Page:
This wasn't the article published, but a draft. It should serve the purpose anyway. :)
As a service writer, I am continually asked, when should I get rid of my car. Or I am faced with a distressed customer whom has spent $600.00 on a car that they think they could buy for $500.00, clamoring that it is time to get rid of this thing and buy a new one. There were times of internal stress that was felt because our customer was possibly putting money into a vehicle that they thought they shouldn t be, giving the illusion of ripping of the customer . While we never have a crystal ball to know what will happen in the future, giving the best advice possible is paramount.
We had a customer named Neil that had an old Pontiac 6000 that looked like it was on it s last legs. Visually as well as mechanically. I told him to lose the car before it nickled and dimed him to death any worse. Even though it was cutting my own throat, I owe him my honest opinion. We talked about other options that were out there and he looked around but couldn t quite find what he wanted, besides he liked his old jalopy. It served his needs and was paid for. Faithfully, I would see him every couple months for a few hundred-dollar repair bill. This went on for 5 years. He eventually moved to New England, driving the old ricketty but dependable Pontiac wagon. It made me analyze my recommendations a little closer and re-think about when is the time to replace. He had reminded me how I told him that he should have changed vehicles. Meanwhile, I had watched technicians over the years driving some real rust buckets or buying them from a customer because the owner didn t want to spend $500.00 to repair a car, because the car was only worth $1000.00. The technician looked at it differently setting aside the repairs for him would be much less expensive. The shop owner I work for had always presented the answer to the question: is it worth fixing? Into a logical light. He would reply to the owner do you like the car? And then follow up with, Can you buy a car that you know is the exact same condition as your present car for the same cost as what your repair bill will be? Many times customers repaired their car with this logic. But living in this disposable society, I still had trouble quoting a repair that rivaled the expected market value of the car itself.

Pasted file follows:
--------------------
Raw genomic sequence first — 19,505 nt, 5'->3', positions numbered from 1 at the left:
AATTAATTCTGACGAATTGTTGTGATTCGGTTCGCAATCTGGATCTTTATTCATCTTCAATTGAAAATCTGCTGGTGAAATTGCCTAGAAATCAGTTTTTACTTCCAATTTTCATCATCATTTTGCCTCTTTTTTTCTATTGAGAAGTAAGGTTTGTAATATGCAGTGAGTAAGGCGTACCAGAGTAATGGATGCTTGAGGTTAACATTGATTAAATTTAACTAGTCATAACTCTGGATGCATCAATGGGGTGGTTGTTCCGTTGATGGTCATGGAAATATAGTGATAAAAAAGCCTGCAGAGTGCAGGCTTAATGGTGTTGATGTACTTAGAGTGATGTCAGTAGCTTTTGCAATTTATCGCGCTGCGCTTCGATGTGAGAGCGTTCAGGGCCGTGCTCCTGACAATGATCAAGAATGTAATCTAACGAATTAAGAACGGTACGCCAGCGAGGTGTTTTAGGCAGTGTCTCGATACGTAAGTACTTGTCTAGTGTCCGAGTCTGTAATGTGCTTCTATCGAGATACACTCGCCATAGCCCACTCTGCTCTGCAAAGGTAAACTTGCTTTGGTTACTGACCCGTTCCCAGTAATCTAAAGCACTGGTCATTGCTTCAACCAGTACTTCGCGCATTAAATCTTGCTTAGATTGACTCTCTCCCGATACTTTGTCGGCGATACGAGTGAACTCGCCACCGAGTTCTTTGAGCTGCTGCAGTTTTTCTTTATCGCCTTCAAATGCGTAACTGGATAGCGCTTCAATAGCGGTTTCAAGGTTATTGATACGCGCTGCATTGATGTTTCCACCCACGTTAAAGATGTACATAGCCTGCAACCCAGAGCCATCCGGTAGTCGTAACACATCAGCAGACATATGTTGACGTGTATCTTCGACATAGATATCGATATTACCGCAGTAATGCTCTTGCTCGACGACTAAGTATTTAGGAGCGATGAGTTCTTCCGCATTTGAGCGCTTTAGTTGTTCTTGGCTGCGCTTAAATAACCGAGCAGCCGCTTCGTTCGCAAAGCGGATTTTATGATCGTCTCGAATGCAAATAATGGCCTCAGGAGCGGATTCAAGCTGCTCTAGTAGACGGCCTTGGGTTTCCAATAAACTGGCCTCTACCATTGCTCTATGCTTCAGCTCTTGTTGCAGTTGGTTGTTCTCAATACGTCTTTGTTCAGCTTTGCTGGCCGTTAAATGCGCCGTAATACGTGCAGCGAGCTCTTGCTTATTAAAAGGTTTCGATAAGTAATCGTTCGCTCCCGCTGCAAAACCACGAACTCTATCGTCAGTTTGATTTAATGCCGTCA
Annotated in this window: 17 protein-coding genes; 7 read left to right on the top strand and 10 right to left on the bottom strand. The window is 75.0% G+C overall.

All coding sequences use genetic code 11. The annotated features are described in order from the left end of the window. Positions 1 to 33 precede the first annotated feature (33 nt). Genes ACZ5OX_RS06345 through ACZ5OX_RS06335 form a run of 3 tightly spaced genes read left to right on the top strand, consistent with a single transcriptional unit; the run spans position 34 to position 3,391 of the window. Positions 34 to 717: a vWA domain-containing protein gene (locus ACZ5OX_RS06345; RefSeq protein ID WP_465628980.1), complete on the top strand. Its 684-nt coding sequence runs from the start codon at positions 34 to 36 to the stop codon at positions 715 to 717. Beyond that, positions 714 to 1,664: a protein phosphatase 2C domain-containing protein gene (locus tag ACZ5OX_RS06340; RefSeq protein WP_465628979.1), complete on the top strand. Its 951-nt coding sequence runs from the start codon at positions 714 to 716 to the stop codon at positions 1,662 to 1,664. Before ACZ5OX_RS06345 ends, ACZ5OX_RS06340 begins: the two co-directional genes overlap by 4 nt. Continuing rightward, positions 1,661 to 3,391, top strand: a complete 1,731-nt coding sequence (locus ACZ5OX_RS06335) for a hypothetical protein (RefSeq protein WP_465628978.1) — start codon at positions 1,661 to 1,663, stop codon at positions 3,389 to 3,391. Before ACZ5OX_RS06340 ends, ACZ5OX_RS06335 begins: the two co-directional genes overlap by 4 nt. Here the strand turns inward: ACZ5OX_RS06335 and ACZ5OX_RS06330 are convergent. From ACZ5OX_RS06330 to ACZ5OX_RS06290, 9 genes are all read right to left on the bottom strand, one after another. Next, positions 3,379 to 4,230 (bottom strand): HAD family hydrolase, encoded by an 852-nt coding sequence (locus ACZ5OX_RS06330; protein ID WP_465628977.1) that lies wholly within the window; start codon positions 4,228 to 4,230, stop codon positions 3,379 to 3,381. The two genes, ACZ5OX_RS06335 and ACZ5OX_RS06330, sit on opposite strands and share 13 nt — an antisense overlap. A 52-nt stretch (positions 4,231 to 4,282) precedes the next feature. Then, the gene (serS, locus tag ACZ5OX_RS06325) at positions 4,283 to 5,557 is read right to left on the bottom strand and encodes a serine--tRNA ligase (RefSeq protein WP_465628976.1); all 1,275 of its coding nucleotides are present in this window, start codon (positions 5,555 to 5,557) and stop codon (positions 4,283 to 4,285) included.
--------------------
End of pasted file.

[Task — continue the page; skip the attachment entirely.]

For years I fought with doing the right thing for my customer as well as the right thing for my employer. There had to be a better way of answering these questions based on more than what I would do if it was mine or what I felt was right for them. After all, what is their financial obligation compared to mine? That is part of the equation for whoever s car it is. What I needed to know was how it could be answered with a common denomonator. We had a customer thaat came in and needed $600.00 worth of work on their 1994 Hyundai. They were customers that kept up on the maintenance we recommended and did repairs as required. Being a loyal customer, it seemed reasonable that they would be a good customer to use for number crunching. I added all of their invoices from 36000 miles to the present miliage. I used these numbers because this is the miliage that the majority of the manufacturer s warranties expire. The currant miliage is subtracted from the 36,000-mile warranty expiration point. I then divided the dollars spents by this to get a dollars per mile figure. It came out to about $.08/mile. Which didn t mean much at this point. So to get a better comparison to what new car is going to be costing the customer; the puchase price is divided by the first 36,000 miles that it is under warranty. Since a new car owner is getting problem free driving for 36,000 miles the purchase price should not be extended beyond this. Using a purchase price of $15,500 plus the sales tax, tags, title brings it to about $17,000 yeilding about $.47/mile. This figure does not include oil changes, tire rotation, interest on a loan or an insurance premium increase. Now that means something! I went back to other loyal customers in our database and found they generally pay $.07 to $.13 per mile to run their vehicles. So they save a minimum of $5,100.00 more annually if they drive 15,000 miles.
The question of moving into a new car can now be answered much more confidently. It is in a way that a customer can relate to making the difference to repair or not. It seems to give them incentive to keep a car and maintain it to get the miliage that is obtainable with today s vehicles when it is taken care of.
Thursday, December 28th, 2006 AT 6:40 PM